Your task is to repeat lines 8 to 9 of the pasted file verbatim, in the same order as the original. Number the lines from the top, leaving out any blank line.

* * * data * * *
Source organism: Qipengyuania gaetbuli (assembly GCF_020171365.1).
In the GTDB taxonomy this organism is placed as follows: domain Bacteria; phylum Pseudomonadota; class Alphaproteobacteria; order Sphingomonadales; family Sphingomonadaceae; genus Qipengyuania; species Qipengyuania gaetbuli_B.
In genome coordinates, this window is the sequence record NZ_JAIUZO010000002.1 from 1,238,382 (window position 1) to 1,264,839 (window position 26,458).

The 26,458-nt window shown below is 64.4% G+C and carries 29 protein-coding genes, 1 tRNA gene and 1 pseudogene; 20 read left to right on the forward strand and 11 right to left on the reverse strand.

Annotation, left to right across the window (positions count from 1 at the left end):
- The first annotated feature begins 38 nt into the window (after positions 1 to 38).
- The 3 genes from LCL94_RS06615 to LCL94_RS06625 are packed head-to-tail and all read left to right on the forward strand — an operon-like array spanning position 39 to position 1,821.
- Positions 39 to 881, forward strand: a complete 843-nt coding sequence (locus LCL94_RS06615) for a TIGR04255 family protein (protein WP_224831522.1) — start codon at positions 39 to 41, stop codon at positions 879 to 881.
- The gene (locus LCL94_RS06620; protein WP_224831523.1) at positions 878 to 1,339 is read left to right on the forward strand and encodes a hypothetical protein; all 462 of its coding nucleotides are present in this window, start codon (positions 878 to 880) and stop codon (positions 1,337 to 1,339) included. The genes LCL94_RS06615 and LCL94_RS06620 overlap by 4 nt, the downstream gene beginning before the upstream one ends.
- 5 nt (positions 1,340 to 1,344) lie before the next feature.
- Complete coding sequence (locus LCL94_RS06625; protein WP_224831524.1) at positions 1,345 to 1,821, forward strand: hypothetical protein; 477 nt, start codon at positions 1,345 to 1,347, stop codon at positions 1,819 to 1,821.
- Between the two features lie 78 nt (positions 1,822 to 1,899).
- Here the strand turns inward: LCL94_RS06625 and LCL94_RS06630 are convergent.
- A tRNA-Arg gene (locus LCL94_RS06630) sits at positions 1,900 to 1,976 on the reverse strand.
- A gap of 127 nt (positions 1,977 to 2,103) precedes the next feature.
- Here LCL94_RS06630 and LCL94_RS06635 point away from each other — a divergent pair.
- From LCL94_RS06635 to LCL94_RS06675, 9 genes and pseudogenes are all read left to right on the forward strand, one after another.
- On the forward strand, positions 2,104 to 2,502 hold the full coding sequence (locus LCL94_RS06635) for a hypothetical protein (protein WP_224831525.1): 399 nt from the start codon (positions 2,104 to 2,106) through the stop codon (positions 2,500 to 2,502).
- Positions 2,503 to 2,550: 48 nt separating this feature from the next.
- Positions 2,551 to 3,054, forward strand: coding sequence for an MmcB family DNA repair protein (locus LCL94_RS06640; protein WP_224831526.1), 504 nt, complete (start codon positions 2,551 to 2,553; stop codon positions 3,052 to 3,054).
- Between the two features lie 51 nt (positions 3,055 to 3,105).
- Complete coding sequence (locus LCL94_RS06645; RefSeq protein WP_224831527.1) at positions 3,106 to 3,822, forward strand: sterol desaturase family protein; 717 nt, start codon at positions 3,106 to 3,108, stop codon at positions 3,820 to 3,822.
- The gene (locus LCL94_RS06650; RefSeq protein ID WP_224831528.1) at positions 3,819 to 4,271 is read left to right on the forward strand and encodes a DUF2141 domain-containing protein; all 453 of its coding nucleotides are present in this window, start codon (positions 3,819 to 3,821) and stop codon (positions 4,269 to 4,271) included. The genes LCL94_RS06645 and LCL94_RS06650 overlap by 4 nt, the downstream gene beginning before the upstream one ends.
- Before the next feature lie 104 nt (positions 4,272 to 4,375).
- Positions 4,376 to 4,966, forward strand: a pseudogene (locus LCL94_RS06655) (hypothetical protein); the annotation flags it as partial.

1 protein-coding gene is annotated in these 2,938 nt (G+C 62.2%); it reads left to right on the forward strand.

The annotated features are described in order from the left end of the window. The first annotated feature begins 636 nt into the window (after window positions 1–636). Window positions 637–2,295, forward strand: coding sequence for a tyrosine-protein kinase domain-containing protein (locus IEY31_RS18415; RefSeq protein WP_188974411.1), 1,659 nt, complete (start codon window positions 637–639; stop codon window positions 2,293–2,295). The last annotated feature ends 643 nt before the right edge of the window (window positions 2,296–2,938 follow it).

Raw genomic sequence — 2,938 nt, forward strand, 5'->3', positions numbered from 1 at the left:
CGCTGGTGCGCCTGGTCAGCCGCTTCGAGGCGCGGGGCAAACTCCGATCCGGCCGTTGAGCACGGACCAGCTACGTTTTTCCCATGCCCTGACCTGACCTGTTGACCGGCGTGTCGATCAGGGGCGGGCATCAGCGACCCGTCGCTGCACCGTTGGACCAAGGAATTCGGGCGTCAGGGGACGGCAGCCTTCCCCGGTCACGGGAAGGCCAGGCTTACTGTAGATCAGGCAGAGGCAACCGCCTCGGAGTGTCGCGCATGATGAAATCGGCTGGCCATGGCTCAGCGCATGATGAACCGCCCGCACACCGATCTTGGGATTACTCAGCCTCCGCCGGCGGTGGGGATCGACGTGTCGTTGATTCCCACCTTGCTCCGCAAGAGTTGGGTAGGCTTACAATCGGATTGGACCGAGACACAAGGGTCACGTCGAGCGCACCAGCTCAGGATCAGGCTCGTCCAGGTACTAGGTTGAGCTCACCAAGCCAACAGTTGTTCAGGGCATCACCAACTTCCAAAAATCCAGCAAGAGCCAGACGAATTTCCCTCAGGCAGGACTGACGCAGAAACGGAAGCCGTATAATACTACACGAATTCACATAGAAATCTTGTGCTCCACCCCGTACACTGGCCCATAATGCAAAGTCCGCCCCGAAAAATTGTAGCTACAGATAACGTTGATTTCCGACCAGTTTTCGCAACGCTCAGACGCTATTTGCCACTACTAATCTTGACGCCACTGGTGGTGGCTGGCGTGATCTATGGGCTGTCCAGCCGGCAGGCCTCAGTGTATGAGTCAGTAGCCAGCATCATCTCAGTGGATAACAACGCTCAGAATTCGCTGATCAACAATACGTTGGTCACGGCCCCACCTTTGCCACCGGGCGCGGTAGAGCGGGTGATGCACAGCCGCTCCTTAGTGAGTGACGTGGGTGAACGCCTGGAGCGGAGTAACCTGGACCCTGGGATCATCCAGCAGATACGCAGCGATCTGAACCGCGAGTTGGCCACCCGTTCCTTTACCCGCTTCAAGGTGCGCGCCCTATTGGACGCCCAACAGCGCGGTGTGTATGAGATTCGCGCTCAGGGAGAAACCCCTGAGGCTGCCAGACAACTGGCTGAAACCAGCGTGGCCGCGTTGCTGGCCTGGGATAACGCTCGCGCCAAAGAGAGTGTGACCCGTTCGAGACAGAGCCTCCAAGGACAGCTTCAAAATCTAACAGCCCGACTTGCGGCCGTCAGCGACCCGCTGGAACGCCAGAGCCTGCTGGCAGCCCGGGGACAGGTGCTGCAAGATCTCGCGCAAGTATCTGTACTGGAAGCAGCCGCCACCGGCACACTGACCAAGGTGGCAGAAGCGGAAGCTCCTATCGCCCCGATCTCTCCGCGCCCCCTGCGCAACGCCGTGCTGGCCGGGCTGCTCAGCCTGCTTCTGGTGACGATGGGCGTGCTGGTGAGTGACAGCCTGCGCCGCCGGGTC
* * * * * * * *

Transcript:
- Positions 39 to 881, forward strand: a complete 843-nt coding sequence (locus LCL94_RS06615) for a TIGR04255 family protein (protein WP_224831522.1) — start codon at positions 39 to 41, stop codon at positions 879 to 881.
- The gene (locus LCL94_RS06620; protein WP_224831523.1) at positions 878 to 1,339 is read left to right on the forward strand and encodes a hypothetical protein; all 462 of its coding nucleotides are present in this window, start codon (positions 878 to 880) and stop codon (positions 1,337 to 1,339) included. The genes LCL94_RS06615 and LCL94_RS06620 overlap by 4 nt, the downstream gene beginning before the upstream one ends.